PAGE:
New Voices of Minnesota supporters gather at Capitol

Student journalists advocate for First Amendment rights


Echo Staffer

Senior Lukas Levin and other supporters of the New Voices of Minnesota create signs advocating for the protection of student journalist voices. Students worked on the signs before entering the Senate Chamber March 19.

Nicole Sanford

Looking to combat journalistic censorship, senior Annabella Strathman said she was surprised to see the receptiveness of state senators to the newly proposed New Voices bill.

“I didn’t totally know what to expect because I had known that the New Voices Act had faced some different kinds of reactions,” Strathman said. “They told us ‘hey, you might not get people who necessarily (are) in support of the bill right away,’ and so we had to prepare for how receptive people would be. But overall, even the people that I maybe thought weren’t necessarily going to be in support of the bill were really willing to listen.”

According to Lori Keekley, who helped organize the Capitol lobby March 19, the New Voices of Minnesota movement aims to free student journalists from administrative censorship. Keekley said the goal of the New Voices bill is to establish that school administrators cannot censor content covered by publications.

“I work with New Voices nationally as well, and it really is important. We have (school publications) in Minnesota that are censored on a regular basis, and they don’t always come out and say it,” Keekley said. “At the rally day we had a few that did start telling their stories which was wonderful because it’s exactly what we needed.”

Keekley said focusing the Capitol rally on students remained the most rewarding part of her experience.

“The student engagement was amazing, and we didn’t go with them — they went and saw legislatures all on their own. St. Louis Park doesn’t have censorship, but some of these other schools that were there do, so they were able to tell their stories,” Keekley said. “It’s really important that we do have freedom of expression for students to be able to tell their stories and the stories of their community.”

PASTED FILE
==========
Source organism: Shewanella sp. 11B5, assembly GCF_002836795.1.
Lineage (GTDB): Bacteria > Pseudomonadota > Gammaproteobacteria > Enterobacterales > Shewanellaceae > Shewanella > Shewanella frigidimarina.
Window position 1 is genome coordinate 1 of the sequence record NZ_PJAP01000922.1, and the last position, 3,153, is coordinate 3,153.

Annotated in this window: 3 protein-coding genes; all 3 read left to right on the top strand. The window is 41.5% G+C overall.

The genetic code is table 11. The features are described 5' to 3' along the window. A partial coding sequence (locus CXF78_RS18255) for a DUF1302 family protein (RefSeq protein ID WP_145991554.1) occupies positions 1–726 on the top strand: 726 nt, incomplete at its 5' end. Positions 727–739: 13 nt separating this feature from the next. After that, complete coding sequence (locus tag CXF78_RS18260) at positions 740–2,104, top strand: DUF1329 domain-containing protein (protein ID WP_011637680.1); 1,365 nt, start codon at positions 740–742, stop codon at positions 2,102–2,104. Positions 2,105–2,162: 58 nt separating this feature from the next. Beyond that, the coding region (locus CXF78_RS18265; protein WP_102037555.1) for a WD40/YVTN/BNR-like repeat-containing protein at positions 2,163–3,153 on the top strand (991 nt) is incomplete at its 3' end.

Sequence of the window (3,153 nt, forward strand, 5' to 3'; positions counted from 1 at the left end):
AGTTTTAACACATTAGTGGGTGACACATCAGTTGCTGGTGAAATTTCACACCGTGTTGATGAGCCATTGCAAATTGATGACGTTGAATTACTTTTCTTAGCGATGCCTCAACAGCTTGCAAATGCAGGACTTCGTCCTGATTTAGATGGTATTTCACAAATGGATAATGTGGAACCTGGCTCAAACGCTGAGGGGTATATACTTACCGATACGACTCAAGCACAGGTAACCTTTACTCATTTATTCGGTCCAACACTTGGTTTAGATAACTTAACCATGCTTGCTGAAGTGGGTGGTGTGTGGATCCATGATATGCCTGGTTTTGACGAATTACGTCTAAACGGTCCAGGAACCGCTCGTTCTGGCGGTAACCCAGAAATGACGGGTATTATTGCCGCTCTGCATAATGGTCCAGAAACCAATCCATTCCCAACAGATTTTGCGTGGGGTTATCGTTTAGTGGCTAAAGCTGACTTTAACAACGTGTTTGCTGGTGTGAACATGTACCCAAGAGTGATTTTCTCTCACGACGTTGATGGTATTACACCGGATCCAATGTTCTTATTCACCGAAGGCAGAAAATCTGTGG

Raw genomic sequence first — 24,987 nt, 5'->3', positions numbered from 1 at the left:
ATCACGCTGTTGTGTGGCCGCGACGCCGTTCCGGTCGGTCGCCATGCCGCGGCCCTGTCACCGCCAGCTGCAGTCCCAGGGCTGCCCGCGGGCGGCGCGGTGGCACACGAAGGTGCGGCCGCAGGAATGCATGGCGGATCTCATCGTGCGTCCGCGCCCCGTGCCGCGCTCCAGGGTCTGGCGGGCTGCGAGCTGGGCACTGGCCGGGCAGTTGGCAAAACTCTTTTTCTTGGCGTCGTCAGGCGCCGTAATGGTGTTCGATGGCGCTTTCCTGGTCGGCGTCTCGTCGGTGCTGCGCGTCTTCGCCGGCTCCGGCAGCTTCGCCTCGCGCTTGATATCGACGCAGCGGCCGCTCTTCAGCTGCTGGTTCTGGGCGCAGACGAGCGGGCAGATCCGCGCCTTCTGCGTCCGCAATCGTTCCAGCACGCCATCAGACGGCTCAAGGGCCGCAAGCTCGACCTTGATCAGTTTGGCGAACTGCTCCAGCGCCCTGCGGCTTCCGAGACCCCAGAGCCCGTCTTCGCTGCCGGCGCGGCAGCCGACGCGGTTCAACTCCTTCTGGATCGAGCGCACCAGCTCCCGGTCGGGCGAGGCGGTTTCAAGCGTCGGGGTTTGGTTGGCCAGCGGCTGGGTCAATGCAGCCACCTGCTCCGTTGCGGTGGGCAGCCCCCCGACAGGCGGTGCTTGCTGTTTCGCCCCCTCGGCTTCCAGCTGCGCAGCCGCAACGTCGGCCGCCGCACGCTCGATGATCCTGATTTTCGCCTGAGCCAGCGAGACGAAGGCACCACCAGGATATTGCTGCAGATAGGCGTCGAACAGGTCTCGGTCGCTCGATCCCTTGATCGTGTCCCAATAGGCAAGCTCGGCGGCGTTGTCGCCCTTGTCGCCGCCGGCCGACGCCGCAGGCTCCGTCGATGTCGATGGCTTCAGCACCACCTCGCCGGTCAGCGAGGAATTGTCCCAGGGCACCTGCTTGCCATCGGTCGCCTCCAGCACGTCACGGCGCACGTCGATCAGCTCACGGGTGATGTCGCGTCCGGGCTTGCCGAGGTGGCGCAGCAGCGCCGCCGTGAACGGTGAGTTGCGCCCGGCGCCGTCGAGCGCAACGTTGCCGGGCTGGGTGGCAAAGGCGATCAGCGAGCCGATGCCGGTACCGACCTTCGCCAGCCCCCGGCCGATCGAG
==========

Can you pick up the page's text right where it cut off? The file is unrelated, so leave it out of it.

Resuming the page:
Strathman said support from different communities brought new perspectives that helped make the rally a success.

“The amount of kids that we had (surprised me). I knew that other schools had faced some censorship and that we were super, super lucky, but it was kind of crazy to hear so many other schools that aren’t far from us talk about really severe censorship issues,” Strathman said. “I don’t know that I fully realized how close we are to censorship around us.”

Senior Lukas Levin, who attended the event alongside Strathman and other supporters of the bill, said simple forms of activism are much easier to achieve than people think.

“(It surprised me) how easy it was to get involved in student activism, especially for something that I actually care about — it wasn’t that hard to do it,” Levin said. “If you just have a little bit of organization beforehand and just a group of kids and some adults to monitor, it’s really easy to get involved and do something and change the world.”

Keekley said she believes the next generation of activists will successfully create change in the years to come.

“I learned that students are passionate about the First Amendment as well, and that’s wonderful to see. I always get asked ‘are we going to be okay?’ or ‘are these students, when they get older, going to be okay to do all this?’ Keekley said. “We’re fine. Hopefully (students) can make a change more than we were able to do.”

For more information on how to join the New Voices movement, visit